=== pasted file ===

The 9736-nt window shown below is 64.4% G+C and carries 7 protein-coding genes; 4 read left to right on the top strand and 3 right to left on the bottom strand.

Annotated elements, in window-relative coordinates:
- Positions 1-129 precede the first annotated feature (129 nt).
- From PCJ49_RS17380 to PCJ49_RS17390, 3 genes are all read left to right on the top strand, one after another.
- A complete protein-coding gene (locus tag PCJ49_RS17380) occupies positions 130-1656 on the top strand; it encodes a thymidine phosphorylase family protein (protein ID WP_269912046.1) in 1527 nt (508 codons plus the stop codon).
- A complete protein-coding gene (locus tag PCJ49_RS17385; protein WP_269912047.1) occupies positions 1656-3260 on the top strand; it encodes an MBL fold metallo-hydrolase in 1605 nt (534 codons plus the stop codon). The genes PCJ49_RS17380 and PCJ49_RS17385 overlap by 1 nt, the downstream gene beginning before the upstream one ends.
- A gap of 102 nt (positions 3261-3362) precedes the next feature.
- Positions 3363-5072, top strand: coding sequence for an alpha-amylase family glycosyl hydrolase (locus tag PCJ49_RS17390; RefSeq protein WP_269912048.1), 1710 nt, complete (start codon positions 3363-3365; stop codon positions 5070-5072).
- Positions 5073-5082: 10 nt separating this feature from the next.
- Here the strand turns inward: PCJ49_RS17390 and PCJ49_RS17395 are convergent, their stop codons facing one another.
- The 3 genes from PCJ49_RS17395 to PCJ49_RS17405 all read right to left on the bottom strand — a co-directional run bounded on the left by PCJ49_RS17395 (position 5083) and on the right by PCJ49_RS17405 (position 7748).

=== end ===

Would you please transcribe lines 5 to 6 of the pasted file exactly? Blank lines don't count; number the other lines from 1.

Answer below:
- A complete protein-coding gene (locus tag PCJ49_RS17380) occupies positions 130-1656 on the top strand; it encodes a thymidine phosphorylase family protein (protein ID WP_269912046.1) in 1527 nt (508 codons plus the stop codon).
- A complete protein-coding gene (locus tag PCJ49_RS17385; protein WP_269912047.1) occupies positions 1656-3260 on the top strand; it encodes an MBL fold metallo-hydrolase in 1605 nt (534 codons plus the stop codon). The genes PCJ49_RS17380 and PCJ49_RS17385 overlap by 1 nt, the downstream gene beginning before the upstream one ends.